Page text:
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Park City
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Park City Soils Panel Draws Strong Rebuke From Summit County Councilor

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Park City Municipal
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Tuesday night’s community panel about the proposed soils repository along SR 248 drew a number of comments from the community questioning the health risks of a site inside Park City and an impassioned rebuttal to the proposal from a sitting member of the Summit County Council.

 

Park City Municipal claims the city is exploring building a contaminated soils site inside city limits as a way to address the issue of widespread soil contamination throughout much of the city in a fiscally and environmentally responsible way. The contaminated soil found in Park City is the byproduct of the city’s days as a mining town in the 19th and 20th centuries.

 

According to the city’s project summary, the site would be lined with an industrial plastic liner. Once built, it could house roughly 120,000 cubic yards of soil from the proposed arts and culture district, future city and resident projects, and the 35,000 cubic yards of soil already at the site. The city estimates the facility will only be operational for seven to 10 years and will then be capped with fresh soil.

 

During the meeting, Summit County Councilor and Park City resident Roger Armstrong spoke for nearly 20 minutes and called into question the project’s motivations, timeline of events, and transparency. 

 

“The crux of the problem here is that the city is functioning as a developer,” Armstrong said. “If this were the PEG Companies coming to the city saying ‘we want to dig up this soil and we’d like to bury it here in town,’ you’d say haul it to Tooele. Andy [Beerman] has said we’re not taking commercial waste, this is only for Park City. Our moral issue of not trucking more dirt out, our moral issue of the tailpipes isn’t really a moral issue if every other commercial developer from Deer Valley to Park City Mountain Resort has to still truck it to Tooele.” 

 

Armstrong’s comments came in response to Park City Councilor Steve Joyce, who was on Tuesday’s panel and made the case that the current proposal is the best option the city has seen in decades. 

 

“This is the safest soil solution that the town has ever had, and so that’s why from a city council standpoint, we feel good about this,” said Joyce. “Do we need to dot all the i’s, cross all the t’s? Hell yeah. But if you turn around and say, well, leave the dirt where it is, guess what? It’s dirt that’s leaching into your water system right now ... Anyway, I think that’s part of the reason that we’re maybe less concerned is every alternative that’s been done over the last couple of decades is worse and this is the best thing that Park City has ever seen proposed for this. The safest. The healthiest.”

 

Joyce clarified that soil leaching into Park City’s ground and spring water is minimal in most cases, with the exception of the Spiro Tunnel.

 

Currently, contaminated soil is trucked to a facility in Tooele County in the far western desert of Utah. The city estimates transportation savings in the neighborhood of $17 million if a site is constructed in Park City.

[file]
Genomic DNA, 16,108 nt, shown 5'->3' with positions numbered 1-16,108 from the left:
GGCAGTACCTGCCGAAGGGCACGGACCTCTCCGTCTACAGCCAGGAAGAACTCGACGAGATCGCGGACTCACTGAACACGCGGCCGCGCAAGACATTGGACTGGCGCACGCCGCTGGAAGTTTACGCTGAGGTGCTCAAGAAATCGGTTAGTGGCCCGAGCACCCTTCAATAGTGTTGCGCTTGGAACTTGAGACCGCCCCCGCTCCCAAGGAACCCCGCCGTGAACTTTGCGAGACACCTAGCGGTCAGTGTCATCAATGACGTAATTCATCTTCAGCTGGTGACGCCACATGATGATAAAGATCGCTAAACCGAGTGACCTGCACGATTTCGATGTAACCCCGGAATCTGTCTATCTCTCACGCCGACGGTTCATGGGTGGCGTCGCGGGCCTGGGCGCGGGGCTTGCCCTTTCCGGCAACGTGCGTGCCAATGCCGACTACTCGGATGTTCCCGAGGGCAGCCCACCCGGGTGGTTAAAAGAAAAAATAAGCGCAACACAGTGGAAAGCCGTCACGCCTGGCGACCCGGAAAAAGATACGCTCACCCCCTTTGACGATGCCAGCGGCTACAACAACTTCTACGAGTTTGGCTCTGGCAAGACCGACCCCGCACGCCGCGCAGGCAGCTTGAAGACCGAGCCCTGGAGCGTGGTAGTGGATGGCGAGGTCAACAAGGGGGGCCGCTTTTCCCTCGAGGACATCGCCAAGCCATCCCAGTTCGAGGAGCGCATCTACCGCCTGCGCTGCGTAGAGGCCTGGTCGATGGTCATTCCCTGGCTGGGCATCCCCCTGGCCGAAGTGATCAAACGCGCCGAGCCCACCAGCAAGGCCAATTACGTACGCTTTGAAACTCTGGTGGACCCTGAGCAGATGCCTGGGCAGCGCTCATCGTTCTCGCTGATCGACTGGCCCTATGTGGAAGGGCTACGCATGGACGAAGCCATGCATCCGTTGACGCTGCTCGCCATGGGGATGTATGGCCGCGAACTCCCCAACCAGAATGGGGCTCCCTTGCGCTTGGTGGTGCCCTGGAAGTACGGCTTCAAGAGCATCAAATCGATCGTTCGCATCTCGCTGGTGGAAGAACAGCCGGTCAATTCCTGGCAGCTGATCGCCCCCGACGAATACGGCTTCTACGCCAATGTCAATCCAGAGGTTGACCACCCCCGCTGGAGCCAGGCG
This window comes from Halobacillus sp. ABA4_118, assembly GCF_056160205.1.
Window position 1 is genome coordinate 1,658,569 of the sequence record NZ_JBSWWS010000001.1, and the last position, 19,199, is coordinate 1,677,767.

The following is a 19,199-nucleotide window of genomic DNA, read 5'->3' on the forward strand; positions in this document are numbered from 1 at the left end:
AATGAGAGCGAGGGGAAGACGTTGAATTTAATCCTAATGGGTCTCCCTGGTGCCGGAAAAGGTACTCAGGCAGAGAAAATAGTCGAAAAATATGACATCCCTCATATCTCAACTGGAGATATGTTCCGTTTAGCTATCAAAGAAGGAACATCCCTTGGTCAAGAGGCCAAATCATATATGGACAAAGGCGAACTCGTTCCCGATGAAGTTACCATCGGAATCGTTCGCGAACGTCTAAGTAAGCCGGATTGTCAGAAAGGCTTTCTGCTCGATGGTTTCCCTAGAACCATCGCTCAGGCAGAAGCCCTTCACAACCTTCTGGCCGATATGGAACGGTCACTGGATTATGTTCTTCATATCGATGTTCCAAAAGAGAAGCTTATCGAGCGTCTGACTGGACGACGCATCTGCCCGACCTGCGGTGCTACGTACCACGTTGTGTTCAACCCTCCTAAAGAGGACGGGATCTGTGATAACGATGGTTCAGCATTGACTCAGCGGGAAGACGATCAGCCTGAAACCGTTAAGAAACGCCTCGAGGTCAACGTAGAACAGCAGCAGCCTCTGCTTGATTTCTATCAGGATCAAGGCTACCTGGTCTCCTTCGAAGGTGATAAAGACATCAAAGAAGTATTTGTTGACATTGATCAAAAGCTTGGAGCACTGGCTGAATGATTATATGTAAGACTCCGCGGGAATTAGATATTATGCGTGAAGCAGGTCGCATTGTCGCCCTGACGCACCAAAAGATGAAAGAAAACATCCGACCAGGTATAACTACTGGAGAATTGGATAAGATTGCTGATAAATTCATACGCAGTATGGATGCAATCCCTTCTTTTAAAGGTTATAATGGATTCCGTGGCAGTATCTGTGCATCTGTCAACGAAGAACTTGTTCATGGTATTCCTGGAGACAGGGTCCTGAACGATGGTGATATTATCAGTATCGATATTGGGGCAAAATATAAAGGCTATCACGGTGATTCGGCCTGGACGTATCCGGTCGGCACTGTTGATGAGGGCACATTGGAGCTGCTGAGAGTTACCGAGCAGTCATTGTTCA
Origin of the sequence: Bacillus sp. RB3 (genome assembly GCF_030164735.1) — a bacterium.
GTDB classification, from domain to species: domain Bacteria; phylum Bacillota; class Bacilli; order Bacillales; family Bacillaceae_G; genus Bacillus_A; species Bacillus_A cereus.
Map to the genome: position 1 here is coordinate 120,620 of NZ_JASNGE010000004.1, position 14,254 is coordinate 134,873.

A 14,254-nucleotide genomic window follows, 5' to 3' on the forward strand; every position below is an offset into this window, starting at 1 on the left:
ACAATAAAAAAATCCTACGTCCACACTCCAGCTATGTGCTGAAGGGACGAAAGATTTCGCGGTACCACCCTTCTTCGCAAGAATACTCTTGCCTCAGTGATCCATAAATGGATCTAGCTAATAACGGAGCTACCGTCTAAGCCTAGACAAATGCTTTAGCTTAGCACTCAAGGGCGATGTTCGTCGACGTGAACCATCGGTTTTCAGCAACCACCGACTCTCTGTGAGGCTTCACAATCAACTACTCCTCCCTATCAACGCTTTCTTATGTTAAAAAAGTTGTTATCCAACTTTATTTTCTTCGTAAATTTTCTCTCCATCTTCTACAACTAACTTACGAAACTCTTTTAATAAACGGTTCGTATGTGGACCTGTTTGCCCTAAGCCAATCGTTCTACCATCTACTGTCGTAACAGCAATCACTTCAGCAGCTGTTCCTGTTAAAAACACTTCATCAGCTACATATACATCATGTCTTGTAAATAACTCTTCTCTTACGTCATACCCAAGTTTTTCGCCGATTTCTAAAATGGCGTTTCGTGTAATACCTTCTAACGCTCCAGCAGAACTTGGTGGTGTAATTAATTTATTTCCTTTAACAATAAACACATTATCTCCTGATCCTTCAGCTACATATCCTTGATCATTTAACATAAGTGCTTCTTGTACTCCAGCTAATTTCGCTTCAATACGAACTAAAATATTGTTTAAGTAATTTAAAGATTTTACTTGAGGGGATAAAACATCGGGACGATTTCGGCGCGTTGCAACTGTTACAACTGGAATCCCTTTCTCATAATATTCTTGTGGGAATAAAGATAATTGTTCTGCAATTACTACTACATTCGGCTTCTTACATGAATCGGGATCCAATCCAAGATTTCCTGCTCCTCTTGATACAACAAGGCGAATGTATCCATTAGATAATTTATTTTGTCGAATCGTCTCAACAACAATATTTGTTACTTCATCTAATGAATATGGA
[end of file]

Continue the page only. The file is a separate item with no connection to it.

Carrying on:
Armstrong also argued the soils project is only being discussed because of the city’s pending proposal for an arts and culture district. The district at the corner of Kearns Boulevard and Bonanza Drive is within the city’s soils ordinance boundary and roughly 60,000 cubic yards of soil from the project is planned to be stored at the future facility.

 

Park City Deputy City Manager David Everitt said placing the blame on the arts and culture district is not accurate because the other half of the facility would be filled with soil from other sources. 

 

“The Gordo facility is one that is not about the arts and culture district per se, and I know you said that, that’s not necessarily an accurate way to characterize this,” Everitt said. “We’ve got 35,000 cubic yards on site that were always intended to be temporarily stored there while a permanent solution was found. This is the proposed permanent solution so that we’re doing it, as the councilmember said, in a safe and responsible manner.”

 

Armstrong disagreed and said if that was the city’s true intention, there would have been more exploration of alternate options like soil separation and increased soil testing to determine whether or not the soil could even be stored at a site only intended for mine tailings, also known as “Bevill exempt” soil.  

 

“But you haven’t done the work on that because it would take too long for you to start the arts and culture district,” he said. “We’ll circle all the way back around to it: this is about the arts and culture district. This is not about toxic soils. This is not about city projects.”

 

Park City’s application for the facility is pending approval by the Utah Department of Environmental Quality. The UDEQ has told KPCW they will not be releasing any public comment on the application until after Park City’s 60-day outreach period ends in mid-July. 

 

Park City Municipal has additional community outreach events planned for June 25th and July 13th prior to a public hearing on the project before the city council on July 15th.  

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